Asked by: Annie Martoni, by email
Within one or two days of your last meal, your body will have exhausted all the glycogen stored in the liver and muscles. Most of your energy requirements will be met by breaking down stored fat into ketones, but brain cells and red blood cells can’t metabolise ketones, so their glucose requirements must be met by breaking down muscle.
Even if you have lots of body fat left to burn, you can still starve to death if you don’t have enough muscle because vital muscles like the heart will have been weakened to the point where they stop working. For this reason, doctors normally consider 40 to 50 per cent weight loss as life-threatening, regardless of your initial body weight.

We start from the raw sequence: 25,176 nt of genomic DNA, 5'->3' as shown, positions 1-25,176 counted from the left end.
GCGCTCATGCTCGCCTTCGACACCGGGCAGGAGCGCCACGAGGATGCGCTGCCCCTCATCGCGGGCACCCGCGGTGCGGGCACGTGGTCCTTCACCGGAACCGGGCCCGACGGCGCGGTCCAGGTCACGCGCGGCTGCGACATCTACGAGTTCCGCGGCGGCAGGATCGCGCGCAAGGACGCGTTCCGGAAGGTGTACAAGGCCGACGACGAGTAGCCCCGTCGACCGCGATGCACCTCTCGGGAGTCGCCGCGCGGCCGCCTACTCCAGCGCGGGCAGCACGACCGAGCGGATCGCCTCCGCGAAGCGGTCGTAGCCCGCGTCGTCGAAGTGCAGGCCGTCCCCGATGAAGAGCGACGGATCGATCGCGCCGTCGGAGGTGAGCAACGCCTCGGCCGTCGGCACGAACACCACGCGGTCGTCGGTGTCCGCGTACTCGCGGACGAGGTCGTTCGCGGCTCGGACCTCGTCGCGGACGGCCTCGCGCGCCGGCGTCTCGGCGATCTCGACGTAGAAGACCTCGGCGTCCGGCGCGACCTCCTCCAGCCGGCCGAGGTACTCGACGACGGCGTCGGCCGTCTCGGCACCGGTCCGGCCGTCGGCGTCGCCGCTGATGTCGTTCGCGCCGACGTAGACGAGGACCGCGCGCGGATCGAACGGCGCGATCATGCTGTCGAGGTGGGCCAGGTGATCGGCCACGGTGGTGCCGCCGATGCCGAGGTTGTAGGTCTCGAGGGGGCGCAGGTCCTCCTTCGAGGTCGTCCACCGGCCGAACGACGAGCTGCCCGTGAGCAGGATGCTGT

Total starvation is normally fatal in eight to 12 weeks. In less extreme cases, however, where you are still receiving some calories – particularly if these calories include a high proportion of protein – being fat will help you survive much longer, because your body will be able to meet the majority of your calorie requirements from stored fat.
- The thought experiment: How fat do you have to be to stop a bullet?
- What happens to lost body fat when we lose weight?